With occupancy rates returning to pre-recession levels in many parts of the world, many property owners and hoteliers expect that revenue per available room (RevPAR) and average daily rates (ADR) will continue to grow with an increased number of heads in the beds. However, without an effective upselling program, it will be difficult for properties to increase revenue in 2014 and beyond.
We discussed implementing a front desk upselling program in a previous blog post, which dealt specifically with how training companies are attempting to teach employees to effectively upsell when guests check in.
Upselling provides an important revenue stream for managers and hoteliers, but the idea is still underutilized across the industry. Let us look at why your upselling program will not only increase your revenue, but may also increase the satisfaction of the guests who choose to stay with you.
ADR and RevPAR
One factor that is holding back ADR is that hotel revenue managers and operators are being challenged by considerable segment compression, as noted by Klaus Kohlmayr of TSA Solutions, resulting in very little upward pricing power. Kohlmayr discusses a “price ceiling” in some key markets, leading to an inability of hoteliers to push ADR that their properties’ inherent value deserves.
The idea of a price ceiling is a myth because most guests are willing to pay for enhanced value, but only when the value proposition is made clear and often only if they are encouraged.
Differentiating Your Product
Many hotels will give away their premium rooms at a discounted rate, or even for free in some cases, making it difficult to differentiate their product and achieve optimized rates. It is not uncommon for properties to reward loyal travelers with room upgrades, but in many cases, the front desk representatives are unwilling or unable to upsell higher room tiers. This is a tremendous missed opportunity to generate additional revenue at a significant profit margin.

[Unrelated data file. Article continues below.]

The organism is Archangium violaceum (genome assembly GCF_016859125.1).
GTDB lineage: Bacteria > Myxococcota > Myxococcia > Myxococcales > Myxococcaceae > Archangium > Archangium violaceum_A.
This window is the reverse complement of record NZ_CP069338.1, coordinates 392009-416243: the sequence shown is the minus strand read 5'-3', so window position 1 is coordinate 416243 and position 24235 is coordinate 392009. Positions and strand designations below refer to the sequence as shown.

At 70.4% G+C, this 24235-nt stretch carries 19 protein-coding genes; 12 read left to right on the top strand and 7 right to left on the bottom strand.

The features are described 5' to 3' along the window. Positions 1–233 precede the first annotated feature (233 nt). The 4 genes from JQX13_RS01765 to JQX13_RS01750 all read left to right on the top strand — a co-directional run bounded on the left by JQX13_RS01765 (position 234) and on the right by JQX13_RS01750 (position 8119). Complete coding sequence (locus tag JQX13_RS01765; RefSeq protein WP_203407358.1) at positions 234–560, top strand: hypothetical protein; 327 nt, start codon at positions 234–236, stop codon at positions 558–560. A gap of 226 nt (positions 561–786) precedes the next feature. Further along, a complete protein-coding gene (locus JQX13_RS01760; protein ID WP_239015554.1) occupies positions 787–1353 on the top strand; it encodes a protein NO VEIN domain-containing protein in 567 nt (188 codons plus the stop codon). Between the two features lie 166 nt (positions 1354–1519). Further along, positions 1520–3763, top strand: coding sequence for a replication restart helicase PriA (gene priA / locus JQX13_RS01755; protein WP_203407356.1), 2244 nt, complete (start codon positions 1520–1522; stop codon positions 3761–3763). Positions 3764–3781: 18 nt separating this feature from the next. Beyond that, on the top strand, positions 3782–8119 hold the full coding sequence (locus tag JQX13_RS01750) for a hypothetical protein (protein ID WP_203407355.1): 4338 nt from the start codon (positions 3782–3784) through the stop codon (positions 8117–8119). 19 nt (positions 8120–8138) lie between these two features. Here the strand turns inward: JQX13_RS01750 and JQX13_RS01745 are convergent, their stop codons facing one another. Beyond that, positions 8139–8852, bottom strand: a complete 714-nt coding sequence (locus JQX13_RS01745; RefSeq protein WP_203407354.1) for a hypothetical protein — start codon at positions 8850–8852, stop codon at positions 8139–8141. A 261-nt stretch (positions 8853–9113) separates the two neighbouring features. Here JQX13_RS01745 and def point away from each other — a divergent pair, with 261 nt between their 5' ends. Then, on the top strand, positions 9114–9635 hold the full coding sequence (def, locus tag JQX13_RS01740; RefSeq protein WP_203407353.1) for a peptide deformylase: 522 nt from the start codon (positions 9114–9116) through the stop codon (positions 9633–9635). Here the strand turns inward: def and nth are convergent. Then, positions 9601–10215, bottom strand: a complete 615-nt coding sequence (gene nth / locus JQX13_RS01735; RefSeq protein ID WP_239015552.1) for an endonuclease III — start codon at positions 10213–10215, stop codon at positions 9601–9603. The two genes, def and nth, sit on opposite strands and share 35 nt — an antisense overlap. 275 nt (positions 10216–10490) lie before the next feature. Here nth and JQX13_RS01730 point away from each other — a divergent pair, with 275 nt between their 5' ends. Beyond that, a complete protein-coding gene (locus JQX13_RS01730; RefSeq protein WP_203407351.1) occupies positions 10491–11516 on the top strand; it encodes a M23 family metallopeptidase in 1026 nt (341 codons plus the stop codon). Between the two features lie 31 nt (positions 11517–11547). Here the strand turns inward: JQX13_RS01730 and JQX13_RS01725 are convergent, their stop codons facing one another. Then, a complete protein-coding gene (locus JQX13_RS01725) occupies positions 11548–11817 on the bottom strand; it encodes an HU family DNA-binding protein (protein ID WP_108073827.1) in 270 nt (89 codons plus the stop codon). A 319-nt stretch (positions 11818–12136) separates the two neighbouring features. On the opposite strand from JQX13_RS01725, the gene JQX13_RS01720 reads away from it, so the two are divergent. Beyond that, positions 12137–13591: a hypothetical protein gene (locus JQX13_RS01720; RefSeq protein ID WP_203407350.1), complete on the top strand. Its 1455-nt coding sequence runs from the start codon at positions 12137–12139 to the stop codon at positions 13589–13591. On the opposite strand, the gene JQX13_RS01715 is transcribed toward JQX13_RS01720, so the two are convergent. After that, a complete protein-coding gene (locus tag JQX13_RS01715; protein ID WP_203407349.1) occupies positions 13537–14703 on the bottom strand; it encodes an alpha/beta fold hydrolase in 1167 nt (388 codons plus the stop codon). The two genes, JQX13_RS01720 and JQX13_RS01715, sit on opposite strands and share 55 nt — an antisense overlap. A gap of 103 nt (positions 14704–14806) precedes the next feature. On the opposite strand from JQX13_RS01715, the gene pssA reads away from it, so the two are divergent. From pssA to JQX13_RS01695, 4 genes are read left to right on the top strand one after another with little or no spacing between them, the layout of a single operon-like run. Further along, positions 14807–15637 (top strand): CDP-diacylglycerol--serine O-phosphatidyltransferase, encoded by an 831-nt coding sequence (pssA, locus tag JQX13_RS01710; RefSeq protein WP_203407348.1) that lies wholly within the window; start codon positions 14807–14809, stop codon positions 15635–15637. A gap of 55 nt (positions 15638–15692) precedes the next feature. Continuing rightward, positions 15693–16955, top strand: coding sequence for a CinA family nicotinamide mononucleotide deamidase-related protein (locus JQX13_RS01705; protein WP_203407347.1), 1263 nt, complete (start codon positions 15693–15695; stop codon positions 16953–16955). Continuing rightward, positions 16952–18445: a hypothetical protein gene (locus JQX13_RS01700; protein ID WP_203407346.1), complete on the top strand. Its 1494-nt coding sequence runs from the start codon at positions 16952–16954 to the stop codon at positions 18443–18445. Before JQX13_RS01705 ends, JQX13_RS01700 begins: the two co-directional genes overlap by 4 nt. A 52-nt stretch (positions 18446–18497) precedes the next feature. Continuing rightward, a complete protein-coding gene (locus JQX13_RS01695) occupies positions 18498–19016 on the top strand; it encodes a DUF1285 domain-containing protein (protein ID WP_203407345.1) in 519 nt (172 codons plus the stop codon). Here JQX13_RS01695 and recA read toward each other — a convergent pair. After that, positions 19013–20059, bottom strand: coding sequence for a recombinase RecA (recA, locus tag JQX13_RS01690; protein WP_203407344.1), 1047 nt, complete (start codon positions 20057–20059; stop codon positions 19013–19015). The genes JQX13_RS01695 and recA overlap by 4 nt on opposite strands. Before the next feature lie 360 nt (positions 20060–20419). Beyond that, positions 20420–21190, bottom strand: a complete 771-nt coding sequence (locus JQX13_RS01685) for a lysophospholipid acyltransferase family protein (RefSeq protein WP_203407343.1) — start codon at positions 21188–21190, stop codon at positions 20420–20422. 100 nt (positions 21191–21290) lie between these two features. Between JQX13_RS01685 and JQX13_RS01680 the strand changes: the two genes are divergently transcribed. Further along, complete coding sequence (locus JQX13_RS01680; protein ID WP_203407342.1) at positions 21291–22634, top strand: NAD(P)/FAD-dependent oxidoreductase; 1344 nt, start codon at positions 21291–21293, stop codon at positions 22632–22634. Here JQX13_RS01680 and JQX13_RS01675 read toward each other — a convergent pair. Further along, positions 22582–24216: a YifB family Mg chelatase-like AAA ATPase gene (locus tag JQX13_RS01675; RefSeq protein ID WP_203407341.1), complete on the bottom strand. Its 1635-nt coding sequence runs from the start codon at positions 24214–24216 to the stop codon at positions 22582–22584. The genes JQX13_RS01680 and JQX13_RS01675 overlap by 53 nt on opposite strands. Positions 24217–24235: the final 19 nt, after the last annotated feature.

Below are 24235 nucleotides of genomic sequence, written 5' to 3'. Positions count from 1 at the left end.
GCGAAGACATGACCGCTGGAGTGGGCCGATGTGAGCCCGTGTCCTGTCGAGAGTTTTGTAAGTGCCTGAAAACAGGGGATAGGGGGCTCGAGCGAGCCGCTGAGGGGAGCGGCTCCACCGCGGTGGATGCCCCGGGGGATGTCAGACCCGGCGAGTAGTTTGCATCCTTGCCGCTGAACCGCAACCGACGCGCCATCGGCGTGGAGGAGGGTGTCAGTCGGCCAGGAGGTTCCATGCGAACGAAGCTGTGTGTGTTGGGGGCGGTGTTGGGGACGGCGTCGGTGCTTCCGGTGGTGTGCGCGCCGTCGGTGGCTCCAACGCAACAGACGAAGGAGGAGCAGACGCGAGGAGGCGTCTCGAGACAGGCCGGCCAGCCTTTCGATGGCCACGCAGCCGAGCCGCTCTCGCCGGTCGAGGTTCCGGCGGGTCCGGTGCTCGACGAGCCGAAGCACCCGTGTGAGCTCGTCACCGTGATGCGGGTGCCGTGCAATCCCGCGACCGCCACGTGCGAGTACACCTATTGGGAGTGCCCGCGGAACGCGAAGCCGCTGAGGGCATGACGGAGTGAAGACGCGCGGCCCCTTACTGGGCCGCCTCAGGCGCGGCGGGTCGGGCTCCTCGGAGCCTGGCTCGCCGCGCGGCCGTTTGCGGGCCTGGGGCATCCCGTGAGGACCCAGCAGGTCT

Upselling for Need
It’s not just the general upsell that these properties are missing out on. Take the case of a family who books a vacation at your property. They went online to book a room through one of the major OTAs or metasearch engines, but they booked the cheapest room they could find in a convenient location. Perhaps this is a larger group that would benefit from having additional space for the entire family. If front desk employees are unable to identify this as a great upsell opportunity, your company is missing out on not only an opportunity to generate additional revenue, but also to satisfy the needs of these guests.
Travelers have also become accustomed to the idea that they might receive a complimentary upgrade that instead of booking a higher room type online, they opt to hold out for the free or deeply discounted upgrade at the time of check-in. This can also be seen in the airline industry when a frequent flyer member on an airline may wait for a free upgrade at the gate.
In many categories, the hotel industry follows the lead of the airlines, but in this case, a bad precedent may have been set. Rather than giving away higher rooms, hoteliers need to make a more concerted effort to sell the underutilized premium room types at the point of check-in.
The solution here is not discounting – it’s offering the right guests the right room product at the right time. Imagine if 5% of guests spent 20% to 30% more for every night. This would do wonder for average rates and the hotel’s bottom line. Now imagine generating those extra revenues and making the guests feel like they got a fantastic deal. That is the power of effective upselling.
To read the entire Hospitality Net article written by Klaus Kohlmayr, click here.